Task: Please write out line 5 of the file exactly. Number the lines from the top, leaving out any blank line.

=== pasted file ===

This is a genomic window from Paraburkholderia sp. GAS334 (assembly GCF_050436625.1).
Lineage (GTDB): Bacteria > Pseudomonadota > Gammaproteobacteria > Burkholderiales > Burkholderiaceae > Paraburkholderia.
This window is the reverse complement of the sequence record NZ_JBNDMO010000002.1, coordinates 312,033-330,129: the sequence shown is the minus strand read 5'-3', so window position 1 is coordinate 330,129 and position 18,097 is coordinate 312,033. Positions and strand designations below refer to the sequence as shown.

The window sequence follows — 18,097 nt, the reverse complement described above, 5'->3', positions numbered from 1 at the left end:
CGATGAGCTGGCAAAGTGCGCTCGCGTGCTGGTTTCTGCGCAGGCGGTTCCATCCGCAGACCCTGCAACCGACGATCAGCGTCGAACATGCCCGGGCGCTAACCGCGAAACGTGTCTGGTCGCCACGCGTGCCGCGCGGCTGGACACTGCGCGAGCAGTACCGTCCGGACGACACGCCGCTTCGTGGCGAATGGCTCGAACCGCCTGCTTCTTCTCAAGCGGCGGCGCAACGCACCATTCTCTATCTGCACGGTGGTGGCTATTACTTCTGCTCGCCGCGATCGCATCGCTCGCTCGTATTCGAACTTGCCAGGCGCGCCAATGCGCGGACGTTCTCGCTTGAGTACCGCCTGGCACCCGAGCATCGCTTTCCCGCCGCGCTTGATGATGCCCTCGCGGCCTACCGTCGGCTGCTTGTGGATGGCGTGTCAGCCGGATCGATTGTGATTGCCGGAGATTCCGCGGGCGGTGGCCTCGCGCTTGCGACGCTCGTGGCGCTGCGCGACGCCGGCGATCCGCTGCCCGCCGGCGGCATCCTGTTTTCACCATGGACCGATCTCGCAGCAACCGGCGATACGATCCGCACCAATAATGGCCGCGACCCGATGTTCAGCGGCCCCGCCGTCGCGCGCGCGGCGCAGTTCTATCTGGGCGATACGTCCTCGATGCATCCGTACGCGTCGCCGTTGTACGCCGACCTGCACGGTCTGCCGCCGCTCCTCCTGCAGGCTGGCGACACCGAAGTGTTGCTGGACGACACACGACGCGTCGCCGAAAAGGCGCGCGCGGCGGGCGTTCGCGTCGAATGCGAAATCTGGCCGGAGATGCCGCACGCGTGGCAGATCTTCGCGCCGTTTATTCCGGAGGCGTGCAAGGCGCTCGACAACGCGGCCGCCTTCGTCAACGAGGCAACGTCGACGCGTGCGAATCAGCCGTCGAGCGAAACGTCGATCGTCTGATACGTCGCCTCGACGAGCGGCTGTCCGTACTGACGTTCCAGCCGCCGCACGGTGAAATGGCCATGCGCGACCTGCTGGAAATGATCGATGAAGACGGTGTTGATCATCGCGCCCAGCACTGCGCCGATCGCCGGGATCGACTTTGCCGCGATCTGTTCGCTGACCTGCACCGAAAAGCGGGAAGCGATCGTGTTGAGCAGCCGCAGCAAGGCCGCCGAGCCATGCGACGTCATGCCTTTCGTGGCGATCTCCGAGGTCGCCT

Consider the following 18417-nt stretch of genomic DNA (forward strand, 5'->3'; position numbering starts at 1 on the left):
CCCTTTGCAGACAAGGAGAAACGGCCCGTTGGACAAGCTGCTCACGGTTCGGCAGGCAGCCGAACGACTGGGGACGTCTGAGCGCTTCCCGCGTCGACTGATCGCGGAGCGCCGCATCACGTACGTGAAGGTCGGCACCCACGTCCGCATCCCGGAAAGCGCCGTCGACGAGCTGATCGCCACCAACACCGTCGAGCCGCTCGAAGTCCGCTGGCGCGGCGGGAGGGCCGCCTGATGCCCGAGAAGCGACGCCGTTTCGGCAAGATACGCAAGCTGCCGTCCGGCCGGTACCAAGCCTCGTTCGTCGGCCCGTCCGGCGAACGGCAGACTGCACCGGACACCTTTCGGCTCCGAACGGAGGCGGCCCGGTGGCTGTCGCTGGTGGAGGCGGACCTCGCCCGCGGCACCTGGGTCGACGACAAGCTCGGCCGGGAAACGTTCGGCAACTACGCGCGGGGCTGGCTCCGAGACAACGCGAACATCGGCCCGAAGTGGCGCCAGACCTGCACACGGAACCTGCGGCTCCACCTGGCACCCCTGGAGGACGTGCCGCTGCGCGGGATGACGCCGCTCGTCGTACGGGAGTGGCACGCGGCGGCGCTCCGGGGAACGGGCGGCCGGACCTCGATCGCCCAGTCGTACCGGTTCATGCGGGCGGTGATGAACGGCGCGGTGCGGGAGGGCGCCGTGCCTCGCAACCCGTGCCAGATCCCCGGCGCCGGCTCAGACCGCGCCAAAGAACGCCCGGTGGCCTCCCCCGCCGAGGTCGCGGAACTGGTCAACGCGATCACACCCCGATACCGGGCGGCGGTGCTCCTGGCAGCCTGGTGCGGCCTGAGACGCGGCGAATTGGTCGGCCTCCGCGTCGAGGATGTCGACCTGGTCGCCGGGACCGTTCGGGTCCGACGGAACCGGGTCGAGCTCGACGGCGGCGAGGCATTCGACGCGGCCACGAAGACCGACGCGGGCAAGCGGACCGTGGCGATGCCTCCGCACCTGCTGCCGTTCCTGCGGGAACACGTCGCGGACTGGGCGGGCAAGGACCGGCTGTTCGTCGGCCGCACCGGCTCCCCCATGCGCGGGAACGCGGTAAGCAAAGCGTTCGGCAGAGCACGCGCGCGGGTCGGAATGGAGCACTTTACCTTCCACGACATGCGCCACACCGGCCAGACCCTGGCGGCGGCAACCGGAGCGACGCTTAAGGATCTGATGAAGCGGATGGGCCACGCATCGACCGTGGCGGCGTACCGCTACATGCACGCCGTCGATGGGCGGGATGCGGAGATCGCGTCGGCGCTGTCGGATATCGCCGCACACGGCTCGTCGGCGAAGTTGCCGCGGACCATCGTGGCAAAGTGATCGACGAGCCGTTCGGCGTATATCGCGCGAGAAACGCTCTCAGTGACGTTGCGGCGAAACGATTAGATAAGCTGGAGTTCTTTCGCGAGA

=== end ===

CGATGAGCTGGCAAAGTGCGCTCGCGTGCTGGTTTCTGCGCAGGCGGTTCCATCCGCAGACCCTGCAACCGACGATCAGCGTCGAACATGCCCGGGCGCTAACCGCGAAACGTGTCTGGTCGCCACGCGTGCCGCGCGGCTGGACACTGCGCGAGCAGTACCGTCCGGACGACACGCCGCTTCGTGGCGAATGGCTCGAACCGCCTGCTTCTTCTCAAGCGGCGGCGCAACGCACCATTCTCTATCTGCACGGTGGTGGCTATTACTTCTGCTCGCCGCGATCGCATCGCTCGCTCGTATTCGAACTTGCCAGGCGCGCCAATGCGCGGACGTTCTCGCTTGAGTACCGCCTGGCACCCGAGCATCGCTTTCCCGCCGCGCTTGATGATGCCCTCGCGGCCTACCGTCGGCTGCTTGTGGATGGCGTGTCAGCCGGATCGATTGTGATTGCCGGAGATTCCGCGGGCGGTGGCCTCGCGCTTGCGACGCTCGTGGCGCTGCGCGACGCCGGCGATCCGCTGCCCGCCGGCGGCATCCTGTTTTCACCATGGACCGATCTCGCAGCAACCGGCGATACGATCCGCACCAATAATGGCCGCGACCCGATGTTCAGCGGCCCCGCCGTCGCGCGCGCGGCGCAGTTCTATCTGGGCGATACGTCCTCGATGCATCCGTACGCGTCGCCGTTGTACGCCGACCTGCACGGTCTGCCGCCGCTCCTCCTGCAGGCTGGCGACACCGAAGTGTTGCTGGACGACACACGACGCGTCGCCGAAAAGGCGCGCGCGGCGGGCGTTCGCGTCGAATGCGAAATCTGGCCGGAGATGCCGCACGCGTGGCAGATCTTCGCGCCGTTTATTCCGGAGGCGTGCAAGGCGCTCGACAACGCGGCCGCCTTCGTCAACGAGGCAACGTCGACGCGTGCGAATCAGCCGTCGAGCGAAACGTCGATCGTCTGATACGTCGCCTCGACGAGCGGCTGTCCGTACTGACGTTCCAGCCGCCGCACGGTGAAATGGCCATGCGCGACCTGCTGGAAATGATCGATGAAGACGGTGTTGATCATCGCGCCCAGCACTGCGCCGATCGCCGGGATCGACTTTGCCGCGATCTGTTCGCTGACCTGCACCGAAAAGCGGGAAGCGATCGTGTTGAGCAGCCGCAGCAAGGCCGCCGAGCCATGCGACGTCATGCCTTTCGTGGCGATCTCCGAGGTCGCCT